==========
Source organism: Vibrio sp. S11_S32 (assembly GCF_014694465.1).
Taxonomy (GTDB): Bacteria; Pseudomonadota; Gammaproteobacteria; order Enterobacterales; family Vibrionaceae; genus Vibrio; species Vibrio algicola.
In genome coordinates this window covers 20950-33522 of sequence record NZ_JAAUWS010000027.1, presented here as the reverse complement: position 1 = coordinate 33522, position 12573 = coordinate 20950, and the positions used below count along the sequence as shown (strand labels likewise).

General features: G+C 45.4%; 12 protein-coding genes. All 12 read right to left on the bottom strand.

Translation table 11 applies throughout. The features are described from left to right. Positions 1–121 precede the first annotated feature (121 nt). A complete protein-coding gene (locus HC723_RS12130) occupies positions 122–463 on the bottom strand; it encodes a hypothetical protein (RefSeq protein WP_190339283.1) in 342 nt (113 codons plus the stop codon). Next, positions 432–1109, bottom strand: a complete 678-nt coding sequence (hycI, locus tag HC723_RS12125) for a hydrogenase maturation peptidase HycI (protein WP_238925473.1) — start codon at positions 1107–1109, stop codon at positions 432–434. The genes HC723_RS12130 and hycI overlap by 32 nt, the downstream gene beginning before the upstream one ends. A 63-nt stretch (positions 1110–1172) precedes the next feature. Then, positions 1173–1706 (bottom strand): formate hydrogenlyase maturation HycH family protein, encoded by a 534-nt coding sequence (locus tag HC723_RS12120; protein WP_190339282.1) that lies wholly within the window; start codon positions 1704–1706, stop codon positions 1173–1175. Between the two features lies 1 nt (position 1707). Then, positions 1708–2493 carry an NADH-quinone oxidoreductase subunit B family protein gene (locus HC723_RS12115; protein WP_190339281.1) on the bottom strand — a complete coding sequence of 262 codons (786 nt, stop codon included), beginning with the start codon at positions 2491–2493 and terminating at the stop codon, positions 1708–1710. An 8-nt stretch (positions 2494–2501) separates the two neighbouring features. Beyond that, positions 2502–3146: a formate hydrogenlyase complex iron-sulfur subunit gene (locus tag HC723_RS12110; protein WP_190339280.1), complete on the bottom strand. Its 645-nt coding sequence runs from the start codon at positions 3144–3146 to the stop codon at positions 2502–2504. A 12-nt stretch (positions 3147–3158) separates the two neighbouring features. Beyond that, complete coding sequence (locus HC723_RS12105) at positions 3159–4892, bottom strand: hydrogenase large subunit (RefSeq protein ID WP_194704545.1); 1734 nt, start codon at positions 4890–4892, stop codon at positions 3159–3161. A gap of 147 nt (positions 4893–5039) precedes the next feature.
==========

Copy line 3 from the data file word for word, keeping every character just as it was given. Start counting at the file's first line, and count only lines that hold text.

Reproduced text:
In genome coordinates this window covers 20950-33522 of sequence record NZ_JAAUWS010000027.1, presented here as the reverse complement: position 1 = coordinate 33522, position 12573 = coordinate 20950, and the positions used below count along the sequence as shown (strand labels likewise).